>defined, and wasn't me. I kept finding myself thinking "I wouldn't
>[do/think] that", which is a problem I rarely suffer with IF.

I read this book for a class in college. Some people in that class
objected fairly early on, that the book was making so many assumptions
about them. I had no such objections; perhaps I was used to it from IF.

Gareth Rees

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Sep 23, 1996, 3:00:00 AM9/23/96
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Carl Muckenhoupt <b...@max.tiac.net> wrote:

> I read ["If on a winter's night a traveller" by Italo Calvino] for a


> class in college. Some people in that class objected fairly early on,
> that the book was making so many assumptions about them. I had no
> such objections; perhaps I was used to it from IF.

This reaction is a combination of a lack of experience with the
second-person form and Calvino's deliberately confusing ploy of making
the fictional "you" superficially similar to the reader (at least in the
first couple of chapters).

We are all used to first-person narrative, and few people now make the
mistake that such a narrative must be autobiographical: we all realise
that the "I" is a fictional character. After enough exposure to
second-person narrative, the reader realises that "you" can be a
fictional character too.

Other second-person narratives:

"Molly Zero" by Keith Roberts
"The Island of Doctor Death and Other Stories" by Gene Wolfe

--
Gareth Rees

Paul O'Brian

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Sep 23, 1996, 3:00:00 AM9/23/96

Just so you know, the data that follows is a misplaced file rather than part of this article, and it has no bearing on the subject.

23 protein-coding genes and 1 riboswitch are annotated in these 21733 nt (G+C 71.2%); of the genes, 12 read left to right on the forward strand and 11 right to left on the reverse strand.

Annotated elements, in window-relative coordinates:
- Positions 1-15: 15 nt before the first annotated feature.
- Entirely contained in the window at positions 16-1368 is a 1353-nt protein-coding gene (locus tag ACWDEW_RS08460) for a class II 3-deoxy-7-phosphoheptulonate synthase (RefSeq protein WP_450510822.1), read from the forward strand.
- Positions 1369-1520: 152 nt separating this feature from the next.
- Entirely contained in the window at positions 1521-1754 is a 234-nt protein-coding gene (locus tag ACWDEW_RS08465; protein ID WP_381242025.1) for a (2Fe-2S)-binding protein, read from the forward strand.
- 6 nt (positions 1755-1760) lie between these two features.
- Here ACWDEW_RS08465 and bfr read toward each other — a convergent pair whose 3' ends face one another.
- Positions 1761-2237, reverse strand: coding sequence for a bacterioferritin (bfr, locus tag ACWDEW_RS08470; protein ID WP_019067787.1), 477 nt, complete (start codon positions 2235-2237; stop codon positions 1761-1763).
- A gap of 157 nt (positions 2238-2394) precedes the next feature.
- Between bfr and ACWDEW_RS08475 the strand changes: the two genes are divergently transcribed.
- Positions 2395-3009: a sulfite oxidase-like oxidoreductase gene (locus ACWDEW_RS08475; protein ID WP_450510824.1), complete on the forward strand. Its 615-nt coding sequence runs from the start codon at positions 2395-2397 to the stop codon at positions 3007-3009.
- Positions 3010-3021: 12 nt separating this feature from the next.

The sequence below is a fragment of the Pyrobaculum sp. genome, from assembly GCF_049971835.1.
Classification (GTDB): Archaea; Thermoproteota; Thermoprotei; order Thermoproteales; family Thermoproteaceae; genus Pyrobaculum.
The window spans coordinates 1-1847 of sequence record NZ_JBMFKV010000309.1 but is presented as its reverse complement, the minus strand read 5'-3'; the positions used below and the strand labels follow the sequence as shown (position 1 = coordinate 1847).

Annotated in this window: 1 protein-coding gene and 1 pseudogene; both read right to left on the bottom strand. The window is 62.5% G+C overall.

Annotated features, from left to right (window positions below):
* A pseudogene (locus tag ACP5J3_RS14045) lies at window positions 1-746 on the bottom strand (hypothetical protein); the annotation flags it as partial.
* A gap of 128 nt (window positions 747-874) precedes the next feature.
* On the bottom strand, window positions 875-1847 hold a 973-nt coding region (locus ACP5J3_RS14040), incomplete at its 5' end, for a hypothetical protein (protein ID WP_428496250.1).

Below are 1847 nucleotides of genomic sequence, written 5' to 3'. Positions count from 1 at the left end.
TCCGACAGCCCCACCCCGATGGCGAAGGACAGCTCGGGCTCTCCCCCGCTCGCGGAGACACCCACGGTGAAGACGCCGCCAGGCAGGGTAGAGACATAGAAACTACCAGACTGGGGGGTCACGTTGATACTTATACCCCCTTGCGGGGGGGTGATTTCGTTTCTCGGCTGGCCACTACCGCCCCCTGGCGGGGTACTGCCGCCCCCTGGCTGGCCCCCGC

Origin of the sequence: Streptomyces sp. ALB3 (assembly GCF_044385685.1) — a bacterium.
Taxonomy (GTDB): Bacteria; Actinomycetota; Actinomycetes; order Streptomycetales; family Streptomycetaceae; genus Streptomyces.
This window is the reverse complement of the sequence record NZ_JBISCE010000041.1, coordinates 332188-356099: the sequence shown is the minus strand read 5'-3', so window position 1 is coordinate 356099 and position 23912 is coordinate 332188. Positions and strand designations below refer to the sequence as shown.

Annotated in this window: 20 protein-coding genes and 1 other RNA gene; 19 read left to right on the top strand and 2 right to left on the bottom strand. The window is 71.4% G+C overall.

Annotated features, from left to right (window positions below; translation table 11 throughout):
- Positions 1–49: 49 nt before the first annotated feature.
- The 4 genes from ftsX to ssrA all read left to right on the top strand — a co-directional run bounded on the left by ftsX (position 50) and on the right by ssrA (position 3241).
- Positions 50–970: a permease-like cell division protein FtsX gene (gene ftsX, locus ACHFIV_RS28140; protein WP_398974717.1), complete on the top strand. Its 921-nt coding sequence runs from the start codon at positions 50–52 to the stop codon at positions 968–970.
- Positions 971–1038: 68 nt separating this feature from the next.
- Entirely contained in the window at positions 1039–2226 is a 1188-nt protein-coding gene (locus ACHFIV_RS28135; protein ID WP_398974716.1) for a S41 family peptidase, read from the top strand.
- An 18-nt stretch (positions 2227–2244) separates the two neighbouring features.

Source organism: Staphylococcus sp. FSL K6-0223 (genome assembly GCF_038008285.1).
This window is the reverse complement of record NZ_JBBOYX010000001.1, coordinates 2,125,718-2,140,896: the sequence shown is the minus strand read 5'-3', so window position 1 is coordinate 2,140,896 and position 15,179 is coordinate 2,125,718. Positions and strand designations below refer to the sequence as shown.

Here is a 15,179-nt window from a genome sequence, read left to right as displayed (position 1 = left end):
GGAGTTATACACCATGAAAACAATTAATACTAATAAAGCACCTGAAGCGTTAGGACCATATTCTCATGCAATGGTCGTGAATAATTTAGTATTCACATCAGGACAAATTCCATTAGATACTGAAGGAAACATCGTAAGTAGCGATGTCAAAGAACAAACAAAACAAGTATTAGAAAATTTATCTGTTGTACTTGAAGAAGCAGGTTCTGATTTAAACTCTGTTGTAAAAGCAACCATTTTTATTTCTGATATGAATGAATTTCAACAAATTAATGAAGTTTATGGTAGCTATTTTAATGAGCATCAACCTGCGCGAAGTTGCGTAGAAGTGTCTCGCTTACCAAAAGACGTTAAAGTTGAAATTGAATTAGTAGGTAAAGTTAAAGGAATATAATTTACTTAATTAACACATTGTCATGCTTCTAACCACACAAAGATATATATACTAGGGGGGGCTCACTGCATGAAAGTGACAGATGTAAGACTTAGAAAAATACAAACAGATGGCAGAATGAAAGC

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>David Baggett (d...@rice-chex.ai.mit.edu) wrote:
>> It's _If on a winter's night a traveler_. It's not a very good book, in my
>> opinion, but still worth reading just to see how the experiment played out.

>> >Why does 2nd person work *for me* in IF but not conventional literature?
>>
>> I think it can work in static fiction as well; I just don't think Calvino's
>> the one to do it. [...]

Tom Robbins' Half Asleep in Frog Pajamas is also written in the 2nd person
voice, if I remember correctly...

--
Paul O'Brian obr...@ucsu.colorado.edu
"The brain is wider than the sky,/ For, put them side by side,
The one the other will include/ With ease, and you beside."
-Emily Dickinson-

Carl D. Cravens

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Sep 23, 1996, 3:00:00 AM9/23/96
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On Fri, 20 Sep 1996 20:06:20 GMT, erky...@netcom.com (Andrew Plotkin) wrote:
>Jean-Henri Duteau (je...@myrias.com) wrote:
>> Let's stop writing simple ADVENTURE GAMES
>> (although I have yet to solve any of the IF on gmd, so I probably
>> shouldn't be using the adjective simple 8-]) and start writing
>> Interactive Fiction.
>
>The traditional response to this is "You're new around here, aren't you?"
>
>I don't want to stomp on new particpants, but you're not the first person
>to say this...

I question the usefulness of this goal. I, personally, want to play an
adventure game. I want a good story, but first and foremost I want a
game. When I want a story I'll go downstairs and pick out a book from
my vast collection of unread stuff.

This is not to say that I wouldn't like to see a true *interactive*
novel... but current technology is a long way from this. Nothing can be
done that wasn't accounted for by the writer... sure, you may say that
you have many options, but you really don't. You get to try many
things, but none of those things work and most IF really boils down to a
pick-a-path book... you have only *one* path that will lead you to the
end of the game. Some IF lets you choose what order to complete parts
of the story, but that's really inconsequential. There's no impact on
the plot if you get the key from the janitor before or after you find
the lost puppy.

I think that some people are getting too hung up on the "art" end of
things, wanting to create something that isn't possible with current
technology. And none of us (save perhaps a very few) are even close to
the people who are working on the artificial intelligence needed to pull
off this kind of work. *And*, from the output I've seen of the